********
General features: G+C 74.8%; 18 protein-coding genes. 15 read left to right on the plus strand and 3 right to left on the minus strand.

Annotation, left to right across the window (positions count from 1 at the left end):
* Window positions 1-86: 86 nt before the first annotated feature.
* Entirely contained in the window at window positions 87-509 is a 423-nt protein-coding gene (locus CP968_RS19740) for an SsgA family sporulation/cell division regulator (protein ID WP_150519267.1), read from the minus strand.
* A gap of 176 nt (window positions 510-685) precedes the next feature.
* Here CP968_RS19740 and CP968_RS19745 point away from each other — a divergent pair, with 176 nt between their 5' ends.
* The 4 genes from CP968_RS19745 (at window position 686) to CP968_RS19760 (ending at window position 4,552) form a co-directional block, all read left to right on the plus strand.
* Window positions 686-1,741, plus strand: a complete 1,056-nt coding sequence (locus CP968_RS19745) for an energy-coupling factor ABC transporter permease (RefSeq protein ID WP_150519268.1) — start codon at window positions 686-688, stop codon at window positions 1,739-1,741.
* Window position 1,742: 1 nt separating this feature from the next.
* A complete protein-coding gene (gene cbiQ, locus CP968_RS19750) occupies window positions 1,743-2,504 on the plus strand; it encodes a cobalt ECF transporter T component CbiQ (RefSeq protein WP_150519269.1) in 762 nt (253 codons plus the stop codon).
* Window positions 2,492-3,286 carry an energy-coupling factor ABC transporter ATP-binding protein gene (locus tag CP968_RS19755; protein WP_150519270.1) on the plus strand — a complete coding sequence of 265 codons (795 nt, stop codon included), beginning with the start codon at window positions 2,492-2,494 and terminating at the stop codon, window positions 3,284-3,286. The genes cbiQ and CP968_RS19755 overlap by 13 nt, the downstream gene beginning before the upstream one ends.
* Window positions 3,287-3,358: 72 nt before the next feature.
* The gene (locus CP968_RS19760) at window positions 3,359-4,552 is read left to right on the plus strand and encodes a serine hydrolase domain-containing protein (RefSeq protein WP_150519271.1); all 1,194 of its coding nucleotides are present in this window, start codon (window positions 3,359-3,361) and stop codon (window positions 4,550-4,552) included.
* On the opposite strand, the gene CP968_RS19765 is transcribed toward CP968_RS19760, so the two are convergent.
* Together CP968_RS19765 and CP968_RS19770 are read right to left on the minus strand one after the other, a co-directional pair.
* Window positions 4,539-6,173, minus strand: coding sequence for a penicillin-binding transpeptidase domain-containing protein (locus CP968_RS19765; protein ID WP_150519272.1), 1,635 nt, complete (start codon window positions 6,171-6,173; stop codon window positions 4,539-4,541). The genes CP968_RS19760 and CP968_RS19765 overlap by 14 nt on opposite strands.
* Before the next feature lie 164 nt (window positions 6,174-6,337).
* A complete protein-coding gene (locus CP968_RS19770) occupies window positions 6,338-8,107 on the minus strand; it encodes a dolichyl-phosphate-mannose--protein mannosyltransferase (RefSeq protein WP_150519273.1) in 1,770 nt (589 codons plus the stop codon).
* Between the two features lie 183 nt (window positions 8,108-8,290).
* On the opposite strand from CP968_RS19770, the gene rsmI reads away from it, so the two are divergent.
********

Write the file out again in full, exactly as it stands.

General features: G+C 74.8%; 18 protein-coding genes. 15 read left to right on the plus strand and 3 right to left on the minus strand.

Annotation, left to right across the window (positions count from 1 at the left end):
* Window positions 1-86: 86 nt before the first annotated feature.
* Entirely contained in the window at window positions 87-509 is a 423-nt protein-coding gene (locus CP968_RS19740) for an SsgA family sporulation/cell division regulator (protein ID WP_150519267.1), read from the minus strand.
* A gap of 176 nt (window positions 510-685) precedes the next feature.
* Here CP968_RS19740 and CP968_RS19745 point away from each other — a divergent pair, with 176 nt between their 5' ends.
* The 4 genes from CP968_RS19745 (at window position 686) to CP968_RS19760 (ending at window position 4,552) form a co-directional block, all read left to right on the plus strand.
* Window positions 686-1,741, plus strand: a complete 1,056-nt coding sequence (locus CP968_RS19745) for an energy-coupling factor ABC transporter permease (RefSeq protein ID WP_150519268.1) — start codon at window positions 686-688, stop codon at window positions 1,739-1,741.
* Window position 1,742: 1 nt separating this feature from the next.
* A complete protein-coding gene (gene cbiQ, locus CP968_RS19750) occupies window positions 1,743-2,504 on the plus strand; it encodes a cobalt ECF transporter T component CbiQ (RefSeq protein WP_150519269.1) in 762 nt (253 codons plus the stop codon).
* Window positions 2,492-3,286 carry an energy-coupling factor ABC transporter ATP-binding protein gene (locus tag CP968_RS19755; protein WP_150519270.1) on the plus strand — a complete coding sequence of 265 codons (795 nt, stop codon included), beginning with the start codon at window positions 2,492-2,494 and terminating at the stop codon, window positions 3,284-3,286. The genes cbiQ and CP968_RS19755 overlap by 13 nt, the downstream gene beginning before the upstream one ends.
* Window positions 3,287-3,358: 72 nt before the next feature.
* The gene (locus CP968_RS19760) at window positions 3,359-4,552 is read left to right on the plus strand and encodes a serine hydrolase domain-containing protein (RefSeq protein WP_150519271.1); all 1,194 of its coding nucleotides are present in this window, start codon (window positions 3,359-3,361) and stop codon (window positions 4,550-4,552) included.
* On the opposite strand, the gene CP968_RS19765 is transcribed toward CP968_RS19760, so the two are convergent.
* Together CP968_RS19765 and CP968_RS19770 are read right to left on the minus strand one after the other, a co-directional pair.
* Window positions 4,539-6,173, minus strand: coding sequence for a penicillin-binding transpeptidase domain-containing protein (locus CP968_RS19765; protein ID WP_150519272.1), 1,635 nt, complete (start codon window positions 6,171-6,173; stop codon window positions 4,539-4,541). The genes CP968_RS19760 and CP968_RS19765 overlap by 14 nt on opposite strands.
* Before the next feature lie 164 nt (window positions 6,174-6,337).
* A complete protein-coding gene (locus CP968_RS19770) occupies window positions 6,338-8,107 on the minus strand; it encodes a dolichyl-phosphate-mannose--protein mannosyltransferase (RefSeq protein WP_150519273.1) in 1,770 nt (589 codons plus the stop codon).
* Between the two features lie 183 nt (window positions 8,108-8,290).
* On the opposite strand from CP968_RS19770, the gene rsmI reads away from it, so the two are divergent.